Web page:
A hip fracture is a break in the upper quarter of the femur (thigh) bone. The extent of the break depends on the forces that are involved. Hip fractures most commonly occur from a fall or from a direct blow to the side of the hip. Some medical conditions such as osteoporosis, cancer, or stress injuries can weaken the bone and make the hip more susceptible to breaking.
Generally, fractures of the hip are stabilized with surgery, however certain types of fractures may be considered stable enough to be managed with nonsurgical treatment.
The patient who has a hip fracture will typically have pain over the outer upper thigh or in the groin. There will be significant discomfort with any attempt to flex or rotate the hip or put weight on that extremity. If the bone is completely broken, the leg may appear to be shorter than the non-injured leg. The patient will often hold the injured leg in a still position with the foot and knee turned outward (external rotation).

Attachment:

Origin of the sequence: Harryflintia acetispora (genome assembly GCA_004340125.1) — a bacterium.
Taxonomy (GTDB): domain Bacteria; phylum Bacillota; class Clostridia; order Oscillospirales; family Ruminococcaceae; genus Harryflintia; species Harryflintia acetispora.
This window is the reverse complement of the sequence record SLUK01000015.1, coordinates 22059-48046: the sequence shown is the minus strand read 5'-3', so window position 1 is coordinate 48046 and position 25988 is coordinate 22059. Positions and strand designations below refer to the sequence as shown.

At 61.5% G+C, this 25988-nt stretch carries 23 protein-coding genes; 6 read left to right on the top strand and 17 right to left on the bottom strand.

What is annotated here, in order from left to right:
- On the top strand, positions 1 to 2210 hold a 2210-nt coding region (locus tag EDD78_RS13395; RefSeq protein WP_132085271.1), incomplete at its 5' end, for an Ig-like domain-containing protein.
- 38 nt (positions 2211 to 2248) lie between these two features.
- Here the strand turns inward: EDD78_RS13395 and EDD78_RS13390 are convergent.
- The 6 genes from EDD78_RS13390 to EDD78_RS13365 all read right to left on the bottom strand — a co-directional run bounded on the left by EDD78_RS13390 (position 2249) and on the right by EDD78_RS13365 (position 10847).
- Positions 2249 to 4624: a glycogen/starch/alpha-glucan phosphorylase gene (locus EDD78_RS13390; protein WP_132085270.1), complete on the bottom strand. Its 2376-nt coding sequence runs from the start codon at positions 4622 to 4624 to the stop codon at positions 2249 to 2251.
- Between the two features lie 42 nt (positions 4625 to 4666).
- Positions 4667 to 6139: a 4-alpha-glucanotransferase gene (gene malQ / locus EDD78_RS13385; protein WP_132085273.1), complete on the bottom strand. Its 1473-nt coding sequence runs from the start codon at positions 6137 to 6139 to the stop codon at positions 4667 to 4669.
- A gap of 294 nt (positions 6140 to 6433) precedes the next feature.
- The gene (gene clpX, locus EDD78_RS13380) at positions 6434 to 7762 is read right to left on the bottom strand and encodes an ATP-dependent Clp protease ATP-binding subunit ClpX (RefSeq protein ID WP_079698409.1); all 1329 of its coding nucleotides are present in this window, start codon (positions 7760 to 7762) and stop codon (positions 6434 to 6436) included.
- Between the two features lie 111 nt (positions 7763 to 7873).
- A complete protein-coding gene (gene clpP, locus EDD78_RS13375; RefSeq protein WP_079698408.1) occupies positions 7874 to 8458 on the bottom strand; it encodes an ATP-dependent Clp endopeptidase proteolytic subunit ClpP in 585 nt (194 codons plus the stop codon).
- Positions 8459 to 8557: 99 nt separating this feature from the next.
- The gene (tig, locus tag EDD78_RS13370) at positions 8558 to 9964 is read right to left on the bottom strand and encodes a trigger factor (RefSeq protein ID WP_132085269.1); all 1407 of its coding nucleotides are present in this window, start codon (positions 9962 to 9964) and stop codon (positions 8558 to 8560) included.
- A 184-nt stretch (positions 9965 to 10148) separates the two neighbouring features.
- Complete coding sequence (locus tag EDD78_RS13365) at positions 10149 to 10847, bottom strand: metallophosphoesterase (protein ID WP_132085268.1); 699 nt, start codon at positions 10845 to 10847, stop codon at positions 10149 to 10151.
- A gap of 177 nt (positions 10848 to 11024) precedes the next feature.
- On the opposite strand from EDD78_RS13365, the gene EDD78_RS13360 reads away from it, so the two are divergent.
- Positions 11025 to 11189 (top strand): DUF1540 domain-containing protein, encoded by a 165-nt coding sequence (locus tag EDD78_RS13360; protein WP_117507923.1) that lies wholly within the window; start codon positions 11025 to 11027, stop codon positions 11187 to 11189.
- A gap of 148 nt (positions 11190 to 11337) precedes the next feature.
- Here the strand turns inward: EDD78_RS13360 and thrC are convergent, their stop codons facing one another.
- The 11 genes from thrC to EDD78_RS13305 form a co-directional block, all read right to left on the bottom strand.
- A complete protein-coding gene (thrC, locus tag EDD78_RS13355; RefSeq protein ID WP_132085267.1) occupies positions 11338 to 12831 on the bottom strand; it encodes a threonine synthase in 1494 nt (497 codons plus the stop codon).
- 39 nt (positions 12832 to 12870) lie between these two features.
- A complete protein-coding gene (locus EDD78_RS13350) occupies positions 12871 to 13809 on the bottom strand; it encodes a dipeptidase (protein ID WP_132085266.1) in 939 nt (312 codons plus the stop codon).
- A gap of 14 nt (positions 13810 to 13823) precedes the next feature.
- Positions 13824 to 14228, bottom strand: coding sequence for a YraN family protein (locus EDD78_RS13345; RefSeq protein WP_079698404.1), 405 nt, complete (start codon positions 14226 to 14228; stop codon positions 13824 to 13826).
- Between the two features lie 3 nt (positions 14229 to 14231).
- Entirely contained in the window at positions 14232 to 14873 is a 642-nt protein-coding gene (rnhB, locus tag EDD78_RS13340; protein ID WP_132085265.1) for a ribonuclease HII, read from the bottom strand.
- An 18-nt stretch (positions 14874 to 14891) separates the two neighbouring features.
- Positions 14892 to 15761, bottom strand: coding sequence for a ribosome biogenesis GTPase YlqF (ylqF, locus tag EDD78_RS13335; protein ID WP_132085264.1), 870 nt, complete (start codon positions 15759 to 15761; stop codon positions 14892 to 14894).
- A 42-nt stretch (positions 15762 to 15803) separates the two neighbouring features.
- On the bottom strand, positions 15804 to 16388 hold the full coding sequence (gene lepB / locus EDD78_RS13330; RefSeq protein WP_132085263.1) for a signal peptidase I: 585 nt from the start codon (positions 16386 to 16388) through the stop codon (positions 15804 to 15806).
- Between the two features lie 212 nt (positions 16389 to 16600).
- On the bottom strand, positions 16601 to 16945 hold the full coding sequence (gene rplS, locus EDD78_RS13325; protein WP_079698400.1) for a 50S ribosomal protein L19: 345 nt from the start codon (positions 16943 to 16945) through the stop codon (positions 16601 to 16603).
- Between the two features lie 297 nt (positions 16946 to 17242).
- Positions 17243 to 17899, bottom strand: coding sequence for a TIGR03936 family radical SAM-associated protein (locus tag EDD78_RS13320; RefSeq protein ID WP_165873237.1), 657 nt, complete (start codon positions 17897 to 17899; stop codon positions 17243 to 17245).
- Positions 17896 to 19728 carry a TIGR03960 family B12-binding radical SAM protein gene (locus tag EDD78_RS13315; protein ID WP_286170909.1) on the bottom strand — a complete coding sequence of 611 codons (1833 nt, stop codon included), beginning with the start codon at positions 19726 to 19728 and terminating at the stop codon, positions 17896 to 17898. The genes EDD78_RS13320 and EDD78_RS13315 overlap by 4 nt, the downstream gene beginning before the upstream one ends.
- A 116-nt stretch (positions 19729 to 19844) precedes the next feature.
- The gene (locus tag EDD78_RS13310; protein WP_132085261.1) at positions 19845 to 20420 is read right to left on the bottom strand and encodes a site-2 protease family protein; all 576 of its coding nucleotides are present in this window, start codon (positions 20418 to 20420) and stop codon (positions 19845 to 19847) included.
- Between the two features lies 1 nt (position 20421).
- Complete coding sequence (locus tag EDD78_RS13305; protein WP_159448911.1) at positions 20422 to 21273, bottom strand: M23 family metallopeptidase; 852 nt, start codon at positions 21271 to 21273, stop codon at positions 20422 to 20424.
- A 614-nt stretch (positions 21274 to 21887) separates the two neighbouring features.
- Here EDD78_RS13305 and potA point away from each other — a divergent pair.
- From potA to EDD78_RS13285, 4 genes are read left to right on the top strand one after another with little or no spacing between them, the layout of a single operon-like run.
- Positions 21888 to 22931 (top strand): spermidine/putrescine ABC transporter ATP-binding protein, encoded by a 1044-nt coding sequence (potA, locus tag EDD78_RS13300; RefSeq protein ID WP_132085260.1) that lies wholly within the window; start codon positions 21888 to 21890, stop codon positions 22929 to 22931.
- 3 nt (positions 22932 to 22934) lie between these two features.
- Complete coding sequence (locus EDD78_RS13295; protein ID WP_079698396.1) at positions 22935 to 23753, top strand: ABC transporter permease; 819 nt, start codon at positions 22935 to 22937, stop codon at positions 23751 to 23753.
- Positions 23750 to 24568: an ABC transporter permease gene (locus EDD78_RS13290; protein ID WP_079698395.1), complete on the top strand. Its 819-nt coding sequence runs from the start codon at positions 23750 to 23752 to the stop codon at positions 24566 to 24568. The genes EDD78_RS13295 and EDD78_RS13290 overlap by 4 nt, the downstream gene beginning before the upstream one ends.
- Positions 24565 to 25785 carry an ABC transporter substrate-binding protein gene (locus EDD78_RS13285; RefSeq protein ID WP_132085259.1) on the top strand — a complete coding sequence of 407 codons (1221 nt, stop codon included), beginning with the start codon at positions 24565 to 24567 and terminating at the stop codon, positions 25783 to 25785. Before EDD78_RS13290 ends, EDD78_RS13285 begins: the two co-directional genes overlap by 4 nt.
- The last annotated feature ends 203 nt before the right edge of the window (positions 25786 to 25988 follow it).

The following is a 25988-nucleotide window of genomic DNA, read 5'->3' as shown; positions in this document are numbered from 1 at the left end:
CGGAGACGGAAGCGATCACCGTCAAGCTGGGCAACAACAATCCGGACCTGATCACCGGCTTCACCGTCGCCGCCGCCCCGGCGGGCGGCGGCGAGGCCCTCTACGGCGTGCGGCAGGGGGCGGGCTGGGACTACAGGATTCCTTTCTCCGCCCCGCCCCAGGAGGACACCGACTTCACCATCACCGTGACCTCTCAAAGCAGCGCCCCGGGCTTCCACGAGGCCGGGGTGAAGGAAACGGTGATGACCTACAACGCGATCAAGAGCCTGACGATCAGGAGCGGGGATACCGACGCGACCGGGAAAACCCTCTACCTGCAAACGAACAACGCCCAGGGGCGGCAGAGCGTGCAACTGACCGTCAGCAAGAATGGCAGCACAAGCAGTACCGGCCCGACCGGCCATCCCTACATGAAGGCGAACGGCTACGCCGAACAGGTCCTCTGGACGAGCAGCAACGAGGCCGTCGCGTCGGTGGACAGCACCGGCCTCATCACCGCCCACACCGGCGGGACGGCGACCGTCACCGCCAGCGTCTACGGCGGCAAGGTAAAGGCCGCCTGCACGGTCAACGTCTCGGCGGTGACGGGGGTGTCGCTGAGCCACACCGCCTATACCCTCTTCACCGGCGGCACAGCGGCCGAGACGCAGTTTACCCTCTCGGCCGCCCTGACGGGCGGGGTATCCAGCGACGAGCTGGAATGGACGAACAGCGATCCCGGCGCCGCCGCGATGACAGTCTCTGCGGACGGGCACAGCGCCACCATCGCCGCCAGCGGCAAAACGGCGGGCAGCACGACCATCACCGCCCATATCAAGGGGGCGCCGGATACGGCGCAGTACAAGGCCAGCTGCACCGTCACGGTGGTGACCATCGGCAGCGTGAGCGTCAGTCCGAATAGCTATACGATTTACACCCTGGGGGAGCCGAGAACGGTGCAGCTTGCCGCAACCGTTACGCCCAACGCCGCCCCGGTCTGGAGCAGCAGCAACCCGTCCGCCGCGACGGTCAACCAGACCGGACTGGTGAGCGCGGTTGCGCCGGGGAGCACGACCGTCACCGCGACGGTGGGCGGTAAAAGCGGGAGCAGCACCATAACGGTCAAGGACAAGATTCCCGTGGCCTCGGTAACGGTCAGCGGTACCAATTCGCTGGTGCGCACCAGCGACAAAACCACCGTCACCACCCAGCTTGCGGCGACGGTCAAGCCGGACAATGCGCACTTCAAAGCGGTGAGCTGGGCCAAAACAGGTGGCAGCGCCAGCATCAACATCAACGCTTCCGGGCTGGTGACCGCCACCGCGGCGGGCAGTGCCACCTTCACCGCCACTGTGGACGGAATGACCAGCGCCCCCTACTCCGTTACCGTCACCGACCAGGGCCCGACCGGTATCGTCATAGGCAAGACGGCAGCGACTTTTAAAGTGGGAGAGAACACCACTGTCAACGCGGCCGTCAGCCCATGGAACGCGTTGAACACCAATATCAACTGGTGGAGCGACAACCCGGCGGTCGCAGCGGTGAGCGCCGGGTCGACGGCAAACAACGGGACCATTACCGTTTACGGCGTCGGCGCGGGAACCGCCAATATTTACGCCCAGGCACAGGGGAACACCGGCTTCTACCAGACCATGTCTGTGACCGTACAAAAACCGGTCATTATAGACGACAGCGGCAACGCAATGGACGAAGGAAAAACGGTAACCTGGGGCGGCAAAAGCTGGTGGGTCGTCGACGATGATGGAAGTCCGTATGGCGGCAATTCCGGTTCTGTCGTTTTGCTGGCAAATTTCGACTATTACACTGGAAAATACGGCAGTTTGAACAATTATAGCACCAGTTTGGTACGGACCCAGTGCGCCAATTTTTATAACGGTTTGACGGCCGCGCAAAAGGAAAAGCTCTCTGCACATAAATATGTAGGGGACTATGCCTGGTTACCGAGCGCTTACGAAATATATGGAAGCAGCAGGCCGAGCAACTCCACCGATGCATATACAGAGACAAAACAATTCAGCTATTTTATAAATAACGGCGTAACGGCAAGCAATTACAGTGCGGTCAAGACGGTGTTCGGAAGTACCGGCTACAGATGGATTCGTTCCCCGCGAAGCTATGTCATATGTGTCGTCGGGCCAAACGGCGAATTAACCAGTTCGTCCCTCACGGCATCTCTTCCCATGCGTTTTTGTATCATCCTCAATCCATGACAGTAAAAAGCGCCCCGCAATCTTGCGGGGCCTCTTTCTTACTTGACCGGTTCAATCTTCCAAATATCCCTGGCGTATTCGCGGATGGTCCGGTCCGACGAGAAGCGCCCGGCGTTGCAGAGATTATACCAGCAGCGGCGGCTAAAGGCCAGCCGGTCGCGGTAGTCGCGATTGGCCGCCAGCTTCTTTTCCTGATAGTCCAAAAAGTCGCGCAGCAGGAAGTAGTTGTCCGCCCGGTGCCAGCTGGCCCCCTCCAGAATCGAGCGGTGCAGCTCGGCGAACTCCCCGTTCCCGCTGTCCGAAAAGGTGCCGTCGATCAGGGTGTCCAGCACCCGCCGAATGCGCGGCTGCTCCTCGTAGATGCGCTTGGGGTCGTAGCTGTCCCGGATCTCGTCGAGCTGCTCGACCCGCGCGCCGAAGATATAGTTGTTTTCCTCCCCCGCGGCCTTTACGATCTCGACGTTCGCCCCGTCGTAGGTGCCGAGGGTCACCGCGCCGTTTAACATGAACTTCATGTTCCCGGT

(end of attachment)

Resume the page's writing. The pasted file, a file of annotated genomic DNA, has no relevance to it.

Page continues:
What to expect from therapy
Treatment and rehabilitation for a hip fracture is designed to relieve pain, restore range of motion, and restore strength—in that order. Whether the fracture requires surgery or not there is typically a period of time with weight bearing restrictions. The amount of weight that is allowed to be placed on the injured leg will be determined by the surgeon and is generally a function of the type of fracture and repair (fixation). Non- or partial weight bearing results in atrophy of muscle and restrictions in range of motion (ROM) and flexibility. Manual therapy (hands on) techniques employed by a physical therapist can often provide relief of symptoms and promote realignment of tissues and ROM. Complete restoration of function will also include a comprehensive exercise program emphasizing flexibility, strength, balance and ambulation.